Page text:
Why Is There No R-Squared for Nonlinear Regression?

Plot of nonlinear regression modelNonlinear regression is a very powerful analysis that can fit virtually any curve. However, it's not possible to calculate a valid R-squared for nonlinear regression. This topic gets complicated because, while Minitab statistical software doesn’t calculate R-squared for nonlinear regression, some other packages do.

So, what’s going on?

Minitab doesn't calculate R-squared for nonlinear models because the research literature shows that it is an invalid goodness-of-fit statistic for this type of model. There are bad consequences if you use it in this context.

Why Is It Impossible to Calculate a Valid R-squared for Nonlinear Regression?

R-squared is based on the underlying assumption that you are fitting a linear model. If you aren’t fitting a linear model, you shouldn’t use it. The reason why is actually very easy to understand.

For linear models, the sums of the squared errors always add up in a specific manner: SS Regression + SS Error = SS Total.

This seems quite logical. The variance that the regression model accounts for plus the error variance adds up to equal the total variance. Further, R-squared equals SS Regression / SS Total, which mathematically must produce a value between 0 and 100%.

In nonlinear regression, SS Regression + SS Error do not equal SS Total! This completely invalidates R-squared for nonlinear models, and it no longer has to be between 0 and 100%.

What is the difference between linear and nonlinear regression equations?

Why Shouldn't You Use R-squared to Evaluate the Fit of Nonlinear Models?

As you can see, the underlying assumptions for R-squared aren’t true for nonlinear regression. Yet, most statistical software packages still calculate R-squared for nonlinear regression. Calculating this statistic in this context is a dubious practice that produces bad outcomes.

Spiess and Neumeyer* performed thousands of simulations for their study that show how using R-squared to evaluate the fit of nonlinear models leads you to incorrect conclusions. You don't want this!

That's why Minitab doesn't offer R-squared for nonlinear regression.

Specifically, this study found the following about using R-squared with nonlinear regression:

  • R-squared tends to be uniformly high for both very bad and very good models.
  • R-squared and adjusted R-squared do not always increase for better nonlinear models.
  • Using R-squared and adjusted R-squared to choose the final model led to the correct model only 28-43% of the time.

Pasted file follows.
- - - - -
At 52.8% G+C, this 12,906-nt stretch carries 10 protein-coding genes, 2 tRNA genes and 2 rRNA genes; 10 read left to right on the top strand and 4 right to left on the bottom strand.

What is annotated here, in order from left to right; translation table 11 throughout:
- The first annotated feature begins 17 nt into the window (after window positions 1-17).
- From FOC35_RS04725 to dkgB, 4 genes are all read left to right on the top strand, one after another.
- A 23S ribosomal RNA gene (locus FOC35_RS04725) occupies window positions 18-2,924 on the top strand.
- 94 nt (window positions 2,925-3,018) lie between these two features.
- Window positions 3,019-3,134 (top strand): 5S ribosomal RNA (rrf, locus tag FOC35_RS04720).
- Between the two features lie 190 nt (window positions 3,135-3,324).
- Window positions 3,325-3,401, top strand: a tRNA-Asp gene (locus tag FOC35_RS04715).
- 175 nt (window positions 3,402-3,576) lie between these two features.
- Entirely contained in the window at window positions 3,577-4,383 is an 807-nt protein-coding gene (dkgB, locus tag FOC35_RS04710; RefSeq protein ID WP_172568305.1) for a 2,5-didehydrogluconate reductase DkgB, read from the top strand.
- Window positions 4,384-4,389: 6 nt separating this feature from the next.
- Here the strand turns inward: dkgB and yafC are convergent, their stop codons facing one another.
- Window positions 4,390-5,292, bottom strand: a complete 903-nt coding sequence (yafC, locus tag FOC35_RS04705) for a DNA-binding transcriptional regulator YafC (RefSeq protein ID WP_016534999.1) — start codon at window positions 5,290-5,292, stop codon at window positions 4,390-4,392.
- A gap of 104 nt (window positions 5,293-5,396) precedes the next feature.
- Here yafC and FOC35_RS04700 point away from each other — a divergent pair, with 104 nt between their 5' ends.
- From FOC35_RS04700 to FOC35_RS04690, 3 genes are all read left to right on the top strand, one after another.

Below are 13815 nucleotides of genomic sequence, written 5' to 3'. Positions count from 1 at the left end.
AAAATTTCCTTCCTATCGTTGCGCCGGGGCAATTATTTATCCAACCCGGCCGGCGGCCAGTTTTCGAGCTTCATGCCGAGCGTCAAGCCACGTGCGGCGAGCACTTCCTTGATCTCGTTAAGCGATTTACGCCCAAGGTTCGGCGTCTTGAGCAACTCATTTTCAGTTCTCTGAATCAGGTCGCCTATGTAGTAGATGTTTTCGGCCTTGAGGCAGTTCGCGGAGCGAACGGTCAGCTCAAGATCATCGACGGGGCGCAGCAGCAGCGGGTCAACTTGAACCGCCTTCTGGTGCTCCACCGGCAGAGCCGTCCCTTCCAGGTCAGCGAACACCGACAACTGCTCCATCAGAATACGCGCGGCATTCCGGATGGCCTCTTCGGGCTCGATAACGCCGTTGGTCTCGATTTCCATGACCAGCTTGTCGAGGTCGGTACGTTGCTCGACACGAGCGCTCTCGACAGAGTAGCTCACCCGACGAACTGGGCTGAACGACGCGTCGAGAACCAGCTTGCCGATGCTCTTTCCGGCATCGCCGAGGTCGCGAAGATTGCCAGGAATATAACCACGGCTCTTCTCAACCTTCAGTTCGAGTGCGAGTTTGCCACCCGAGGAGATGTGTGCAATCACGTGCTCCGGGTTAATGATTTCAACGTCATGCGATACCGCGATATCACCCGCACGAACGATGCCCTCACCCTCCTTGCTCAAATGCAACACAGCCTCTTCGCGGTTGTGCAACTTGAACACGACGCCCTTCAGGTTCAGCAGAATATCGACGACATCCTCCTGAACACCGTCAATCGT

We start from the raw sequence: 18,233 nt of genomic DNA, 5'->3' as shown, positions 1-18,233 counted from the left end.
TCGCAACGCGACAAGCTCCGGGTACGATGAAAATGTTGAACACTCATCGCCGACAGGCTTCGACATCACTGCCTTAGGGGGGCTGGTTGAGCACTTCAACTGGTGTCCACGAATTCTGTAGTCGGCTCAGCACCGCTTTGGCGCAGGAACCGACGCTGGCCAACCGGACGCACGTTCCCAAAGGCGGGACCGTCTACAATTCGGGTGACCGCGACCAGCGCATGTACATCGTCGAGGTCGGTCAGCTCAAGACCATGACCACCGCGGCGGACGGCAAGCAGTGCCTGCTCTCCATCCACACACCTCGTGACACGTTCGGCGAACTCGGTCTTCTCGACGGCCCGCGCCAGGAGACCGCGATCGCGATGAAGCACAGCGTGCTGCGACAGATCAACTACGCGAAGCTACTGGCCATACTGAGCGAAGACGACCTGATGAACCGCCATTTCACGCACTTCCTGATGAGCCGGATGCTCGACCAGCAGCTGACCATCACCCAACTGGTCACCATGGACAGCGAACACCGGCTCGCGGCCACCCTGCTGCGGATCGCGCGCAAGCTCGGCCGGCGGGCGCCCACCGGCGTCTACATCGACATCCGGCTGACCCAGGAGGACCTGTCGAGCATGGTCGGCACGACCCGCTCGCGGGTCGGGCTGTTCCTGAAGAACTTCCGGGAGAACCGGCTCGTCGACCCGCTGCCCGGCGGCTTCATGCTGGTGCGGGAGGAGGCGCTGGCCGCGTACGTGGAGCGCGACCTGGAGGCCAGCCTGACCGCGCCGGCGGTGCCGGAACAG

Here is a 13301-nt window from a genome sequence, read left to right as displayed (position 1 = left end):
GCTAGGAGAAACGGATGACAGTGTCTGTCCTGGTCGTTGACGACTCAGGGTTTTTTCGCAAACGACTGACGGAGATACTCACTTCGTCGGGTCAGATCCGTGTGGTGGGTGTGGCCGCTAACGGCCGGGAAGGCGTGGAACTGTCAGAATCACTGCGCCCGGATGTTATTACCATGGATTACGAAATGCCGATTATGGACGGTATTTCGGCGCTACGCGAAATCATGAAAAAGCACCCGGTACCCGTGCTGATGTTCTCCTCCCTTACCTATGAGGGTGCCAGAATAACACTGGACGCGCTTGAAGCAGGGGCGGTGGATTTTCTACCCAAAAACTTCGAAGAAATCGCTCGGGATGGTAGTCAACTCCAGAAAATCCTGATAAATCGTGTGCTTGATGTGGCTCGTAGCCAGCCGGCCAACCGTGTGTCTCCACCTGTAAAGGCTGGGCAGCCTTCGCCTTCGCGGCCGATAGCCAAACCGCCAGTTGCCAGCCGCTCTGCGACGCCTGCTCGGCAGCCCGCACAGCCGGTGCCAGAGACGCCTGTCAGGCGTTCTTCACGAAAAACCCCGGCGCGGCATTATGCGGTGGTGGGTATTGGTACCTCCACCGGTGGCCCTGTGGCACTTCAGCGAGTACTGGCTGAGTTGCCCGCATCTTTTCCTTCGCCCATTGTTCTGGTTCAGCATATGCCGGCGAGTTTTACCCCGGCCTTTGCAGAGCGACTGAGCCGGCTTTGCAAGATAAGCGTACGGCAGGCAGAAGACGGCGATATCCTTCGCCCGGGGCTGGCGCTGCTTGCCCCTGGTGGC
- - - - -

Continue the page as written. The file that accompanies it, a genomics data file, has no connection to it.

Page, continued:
Clearly, using R-squared to evaluate and choose a nonlinear model is a bad idea. Additionally, the authors lament the persistence of this practice in some fields of study:

In the field of biochemical and pharmacological literature there is a reasonably high occurrence in the use of R2 as the basis of arguing against or in favor of a certain model. . . . Additionally, almost all of the commercially available statistical software packages calculate R2 values for nonlinear fits, which is bound to unintentionally corroborate its frequent use. . . . As a result from this work, we would like to advocate that R2 should not be reported or demanded in pharmacological and biochemical literature when discussing nonlinear data analysis.

If you're already using Minitab, great. However, if you use statistical software that calculates R-squared for nonlinear regression, don’t trust that statistic!

Instead, compare the standard error of the regression (S), and go with the smaller values.

Learn why there are no P values for the variables in nonlinear regression!


Spiess, Andrej-Nikolai, Natalie Neumeyer. An evaluation of R2 as an inadequate measure for nonlinear models in pharmacological and biochemical research: a Monte Carlo approach. BMC Pharmacology. 2010; 10: 6.

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Name: Alex • Tuesday, March 11, 2014

"If you use statistical software that calculates R-squared for nonlinear regression, don’t trust that statistic!"
Should I trust MINITAB16, if Assistant for Regression can make me Linear, Nonlinear models using R squared?
That is why I prefer free R, where I can find cool tool for any tough problem. Best wishes, guys!

Name: Eston • Thursday, March 13, 2014

Thanks for the comment, Alex. Jim, who wrote this post, may weigh in as well. You may be conflating nonlinear regression with the Assistant's ability to create linear regression models that include quadratic terms. They are not the same, and the Assistant does not perform the nonlinear regression Jim discusses in his post. We hope you get good results with whatever tools you use, Alex!

Name: Jim Frost • Sunday, March 16, 2014

Hi Alex, Eston is correct. What you're referring to is a linear model that uses polynomial terms to fit a curve. R-squared is valid for this type of model.

The Assistant in Minitab 16 and 17 does not perform nonlinear regression.

Thanks for reading!

Name: Jack Tanner • Friday, March 21, 2014

I don't know much about nonlinear regression. Could you explain why "in nonlinear regression, SS Regression + SS Error do not equal SS Total"?

Also, is it still inappropriate to calculate R^2 for nonlinear regression if one uses these alternative definitions:

a. R^2 = 1 - (SS res / SS tot)

b. Nagelkerke (1991) generalized R^2

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